Monday, January 18, 2010

Easy duck confit? Who knew it was hard?

Maybe I'm biased because I make my own duck confit for cassoulet a couple times a year and never had the slightest bit of trouble with it, but I didn't find the New York Times justification for a new "easy" duck confit recipe very compelling:
My husband and I gobbled them up, stripping the bones. Then I sadly realized I’d probably never make them again.

It wasn’t that they were that difficult to prepare. But they did involve getting close and personal with two quarts of liquid duck fat, which is not only messy but pricey (upward of $40).

Given that, it is actually cheaper (and easier) to buy prepared duck confit, which is nearly as good.

I don't know why you'd need two full quarts of liquid duck fat (besides the fact that duck fat is AWESOME and thus more is better), unless you are doing it in some gargantuan roasting pan... and it's not like you need to throw it away after you use it... just strain it back into your containers and put it back in the fridge. I certainly have never spent upwards of $40 on duck fat, and I get mine at Savenor's, which is probably the most expensive butcher in Boston. The more you use it (and thus get it up to temps that will kill any bacteria) the longer it's going to keep, so the idea of never making confit again when you have this giant tub of duck fat seems precisely backwards. Maybe I'm living dangerously, but I usually make confit for cassoulet twice a year and replace my duck fat yearly and have yet to see any evidence of spoilage... and since I usually only make 4-6 legs, I can get by with only a quart of fat in the right size pan. I suppose it might be slightly more problematic to recover the fat if I was storing the confit in the fat instead of using it immediately, but once you've used the last of the legs, just bring the fat up to liquid temperature before straining, cooling, and storing and I'd bet you'll be fine.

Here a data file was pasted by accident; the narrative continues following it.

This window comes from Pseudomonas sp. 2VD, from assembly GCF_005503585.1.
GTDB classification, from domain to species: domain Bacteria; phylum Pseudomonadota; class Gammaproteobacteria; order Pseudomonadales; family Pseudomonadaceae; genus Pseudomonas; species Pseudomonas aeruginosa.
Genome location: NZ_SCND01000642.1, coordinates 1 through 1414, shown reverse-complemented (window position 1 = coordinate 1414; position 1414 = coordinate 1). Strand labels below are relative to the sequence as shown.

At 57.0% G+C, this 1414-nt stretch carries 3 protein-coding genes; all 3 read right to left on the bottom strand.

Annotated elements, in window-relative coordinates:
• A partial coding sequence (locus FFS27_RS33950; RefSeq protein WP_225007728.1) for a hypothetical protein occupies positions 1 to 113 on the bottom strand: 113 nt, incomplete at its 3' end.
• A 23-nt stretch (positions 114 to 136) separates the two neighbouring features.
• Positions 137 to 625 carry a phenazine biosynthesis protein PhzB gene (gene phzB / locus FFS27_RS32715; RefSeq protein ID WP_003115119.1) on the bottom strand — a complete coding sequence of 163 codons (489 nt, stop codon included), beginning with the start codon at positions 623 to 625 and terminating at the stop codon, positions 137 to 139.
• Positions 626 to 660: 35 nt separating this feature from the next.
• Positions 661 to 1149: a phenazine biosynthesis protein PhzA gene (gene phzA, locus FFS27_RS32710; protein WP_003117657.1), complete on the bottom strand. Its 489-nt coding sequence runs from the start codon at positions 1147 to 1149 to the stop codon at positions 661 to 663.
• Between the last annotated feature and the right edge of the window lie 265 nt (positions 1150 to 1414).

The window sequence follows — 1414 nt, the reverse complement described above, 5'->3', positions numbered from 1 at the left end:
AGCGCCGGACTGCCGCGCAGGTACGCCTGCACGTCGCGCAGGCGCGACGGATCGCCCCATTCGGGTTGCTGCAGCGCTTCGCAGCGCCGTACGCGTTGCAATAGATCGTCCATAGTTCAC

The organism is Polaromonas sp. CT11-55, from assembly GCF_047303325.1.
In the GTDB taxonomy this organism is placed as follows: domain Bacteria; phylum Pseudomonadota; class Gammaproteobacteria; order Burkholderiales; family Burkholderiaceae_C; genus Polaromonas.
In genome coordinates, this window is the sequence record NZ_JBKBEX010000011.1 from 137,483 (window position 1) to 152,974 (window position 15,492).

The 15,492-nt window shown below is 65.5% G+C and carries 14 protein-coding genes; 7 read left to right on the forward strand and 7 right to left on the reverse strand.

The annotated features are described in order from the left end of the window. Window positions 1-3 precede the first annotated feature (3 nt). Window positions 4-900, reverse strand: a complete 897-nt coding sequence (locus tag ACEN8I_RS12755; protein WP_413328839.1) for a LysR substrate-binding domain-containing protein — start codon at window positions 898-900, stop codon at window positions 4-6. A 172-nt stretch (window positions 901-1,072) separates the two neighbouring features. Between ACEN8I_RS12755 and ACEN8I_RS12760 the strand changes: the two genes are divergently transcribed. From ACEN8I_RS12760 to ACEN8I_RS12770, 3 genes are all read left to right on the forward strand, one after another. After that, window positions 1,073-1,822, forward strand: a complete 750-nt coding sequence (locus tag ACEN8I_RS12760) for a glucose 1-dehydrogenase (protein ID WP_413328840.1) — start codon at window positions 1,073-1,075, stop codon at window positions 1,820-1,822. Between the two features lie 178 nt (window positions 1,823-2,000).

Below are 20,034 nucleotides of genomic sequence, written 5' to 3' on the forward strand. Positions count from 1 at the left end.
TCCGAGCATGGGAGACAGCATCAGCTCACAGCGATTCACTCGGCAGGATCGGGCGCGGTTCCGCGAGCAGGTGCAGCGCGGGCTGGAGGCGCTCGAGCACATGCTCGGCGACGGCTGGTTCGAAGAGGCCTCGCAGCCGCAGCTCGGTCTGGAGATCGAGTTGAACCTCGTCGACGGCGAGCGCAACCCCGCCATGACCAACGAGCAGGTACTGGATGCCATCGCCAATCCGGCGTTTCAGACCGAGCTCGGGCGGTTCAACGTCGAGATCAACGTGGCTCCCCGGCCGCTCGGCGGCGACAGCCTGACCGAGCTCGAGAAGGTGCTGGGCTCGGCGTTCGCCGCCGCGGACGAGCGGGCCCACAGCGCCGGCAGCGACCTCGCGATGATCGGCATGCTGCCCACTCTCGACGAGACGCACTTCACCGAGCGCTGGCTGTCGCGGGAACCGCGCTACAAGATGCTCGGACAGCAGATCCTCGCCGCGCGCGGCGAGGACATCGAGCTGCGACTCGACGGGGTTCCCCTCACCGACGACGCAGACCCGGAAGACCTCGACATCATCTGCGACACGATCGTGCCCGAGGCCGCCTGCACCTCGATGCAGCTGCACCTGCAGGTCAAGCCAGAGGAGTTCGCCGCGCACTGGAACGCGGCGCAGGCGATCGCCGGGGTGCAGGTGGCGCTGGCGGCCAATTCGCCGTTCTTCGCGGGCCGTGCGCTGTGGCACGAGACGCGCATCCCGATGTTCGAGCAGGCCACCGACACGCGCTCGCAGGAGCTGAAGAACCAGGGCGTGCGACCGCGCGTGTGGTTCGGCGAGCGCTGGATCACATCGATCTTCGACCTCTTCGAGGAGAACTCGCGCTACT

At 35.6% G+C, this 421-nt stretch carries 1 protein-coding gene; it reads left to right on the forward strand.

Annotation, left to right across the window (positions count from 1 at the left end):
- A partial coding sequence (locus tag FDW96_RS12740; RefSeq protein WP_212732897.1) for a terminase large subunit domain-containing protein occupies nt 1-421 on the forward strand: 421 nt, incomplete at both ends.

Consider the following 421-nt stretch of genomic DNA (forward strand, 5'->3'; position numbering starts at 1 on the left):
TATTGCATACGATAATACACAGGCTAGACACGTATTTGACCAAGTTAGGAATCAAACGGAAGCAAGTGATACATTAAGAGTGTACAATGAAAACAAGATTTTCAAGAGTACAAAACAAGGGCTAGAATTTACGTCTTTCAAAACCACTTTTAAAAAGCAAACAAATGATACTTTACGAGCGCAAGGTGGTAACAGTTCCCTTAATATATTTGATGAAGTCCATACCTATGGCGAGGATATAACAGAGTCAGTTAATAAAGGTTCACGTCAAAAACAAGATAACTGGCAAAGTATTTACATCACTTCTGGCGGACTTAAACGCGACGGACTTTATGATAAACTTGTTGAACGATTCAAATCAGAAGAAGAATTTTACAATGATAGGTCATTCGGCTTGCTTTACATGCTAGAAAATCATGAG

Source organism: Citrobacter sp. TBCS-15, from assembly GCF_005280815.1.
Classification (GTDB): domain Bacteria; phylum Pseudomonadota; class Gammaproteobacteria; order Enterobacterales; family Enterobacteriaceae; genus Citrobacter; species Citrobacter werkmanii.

Here is the confit recipe I used at Thanksgiving (from Cook's Illustrated):
  • 1/4 cup table salt
  • 1 large onion, peeled and cut into 1-inch chunks
  • 6 medium garlic cloves
  • 2 tablespoons whole black peppercorns
  • 12 parsley stems, with leaves attached
  • 2 bay leaves
  • 6 duck legs
  • 4 cups duck fat
  1. Process salt, onion, garlic, peppercorns, parsley, and bay leaves in food processor until smooth paste with some small chunks forms, about 30 seconds, scraping down side of bowl as necessary. Massage duck legs with salt mixture and place in gallon-sized zipper-lock bag. Press out air, seal bag, and place in refrigerator 12 to 18 hours
  2. Adjust oven rack to lower-middle position and heat oven to 300 degrees. Rinse duck legs under cold running water, rubbing off any salt mixture. Pat legs dry with paper towels. Heat duck fat in large saucepan over medium heat until completely transparent. Add duck legs, making sure they are completely submerged in fat. Transfer pot to oven and cook until meat offers no resistance when poked with fork, 3 to 4 hours.
Does that really sound that hard? C'mon, anybody can do that! In fact, the New York Times recipe strikes me as more complicated... all in the service of avoiding having a tub of duck fat in your fridge. Which since we've already established that duck fat is AWESOME, really makes very little sense.

Damn. Now I'm hungry for duck confit. Maybe I'll make it this week for a duck confit salad.